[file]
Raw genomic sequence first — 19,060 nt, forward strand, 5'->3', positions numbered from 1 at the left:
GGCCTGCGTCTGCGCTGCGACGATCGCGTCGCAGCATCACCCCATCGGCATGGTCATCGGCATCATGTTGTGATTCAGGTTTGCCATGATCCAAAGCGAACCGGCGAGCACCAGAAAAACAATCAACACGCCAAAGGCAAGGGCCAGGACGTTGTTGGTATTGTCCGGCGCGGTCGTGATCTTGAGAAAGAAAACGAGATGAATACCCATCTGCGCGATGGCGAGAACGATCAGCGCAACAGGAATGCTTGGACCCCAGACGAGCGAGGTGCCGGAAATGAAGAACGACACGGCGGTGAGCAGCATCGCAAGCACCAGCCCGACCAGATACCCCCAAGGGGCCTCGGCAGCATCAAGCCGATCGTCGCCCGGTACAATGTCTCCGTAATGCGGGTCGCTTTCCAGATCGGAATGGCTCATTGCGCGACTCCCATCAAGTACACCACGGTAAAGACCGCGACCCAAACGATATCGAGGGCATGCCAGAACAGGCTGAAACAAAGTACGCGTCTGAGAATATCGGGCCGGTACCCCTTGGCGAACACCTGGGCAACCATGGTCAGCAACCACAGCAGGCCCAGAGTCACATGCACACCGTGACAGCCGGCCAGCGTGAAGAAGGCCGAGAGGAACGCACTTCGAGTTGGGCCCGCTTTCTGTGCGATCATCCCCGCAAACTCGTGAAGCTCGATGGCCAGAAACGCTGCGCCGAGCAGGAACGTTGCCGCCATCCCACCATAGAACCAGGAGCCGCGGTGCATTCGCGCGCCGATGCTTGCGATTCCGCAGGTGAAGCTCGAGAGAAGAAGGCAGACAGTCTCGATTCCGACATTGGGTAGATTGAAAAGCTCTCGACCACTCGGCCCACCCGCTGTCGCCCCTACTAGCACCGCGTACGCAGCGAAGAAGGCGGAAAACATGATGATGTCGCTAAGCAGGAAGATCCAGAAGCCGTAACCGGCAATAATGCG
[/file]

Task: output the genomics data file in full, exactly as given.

Raw genomic sequence first — 19,060 nt, forward strand, 5'->3', positions numbered from 1 at the left:
GGCCTGCGTCTGCGCTGCGACGATCGCGTCGCAGCATCACCCCATCGGCATGGTCATCGGCATCATGTTGTGATTCAGGTTTGCCATGATCCAAAGCGAACCGGCGAGCACCAGAAAAACAATCAACACGCCAAAGGCAAGGGCCAGGACGTTGTTGGTATTGTCCGGCGCGGTCGTGATCTTGAGAAAGAAAACGAGATGAATACCCATCTGCGCGATGGCGAGAACGATCAGCGCAACAGGAATGCTTGGACCCCAGACGAGCGAGGTGCCGGAAATGAAGAACGACACGGCGGTGAGCAGCATCGCAAGCACCAGCCCGACCAGATACCCCCAAGGGGCCTCGGCAGCATCAAGCCGATCGTCGCCCGGTACAATGTCTCCGTAATGCGGGTCGCTTTCCAGATCGGAATGGCTCATTGCGCGACTCCCATCAAGTACACCACGGTAAAGACCGCGACCCAAACGATATCGAGGGCATGCCAGAACAGGCTGAAACAAAGTACGCGTCTGAGAATATCGGGCCGGTACCCCTTGGCGAACACCTGGGCAACCATGGTCAGCAACCACAGCAGGCCCAGAGTCACATGCACACCGTGACAGCCGGCCAGCGTGAAGAAGGCCGAGAGGAACGCACTTCGAGTTGGGCCCGCTTTCTGTGCGATCATCCCCGCAAACTCGTGAAGCTCGATGGCCAGAAACGCTGCGCCGAGCAGGAACGTTGCCGCCATCCCACCATAGAACCAGGAGCCGCGGTGCATTCGCGCGCCGATGCTTGCGATTCCGCAGGTGAAGCTCGAGAGAAGAAGGCAGACAGTCTCGATTCCGACATTGGGTAGATTGAAAAGCTCTCGACCACTCGGCCCACCCGCTGTCGCCCCTACTAGCACCGCGTACGCAGCGAAGAAGGCGGAAAACATGATGATGTCGCTAAGCAGGAAGATCCAGAAGCCGTAACCGGCAATAATGCG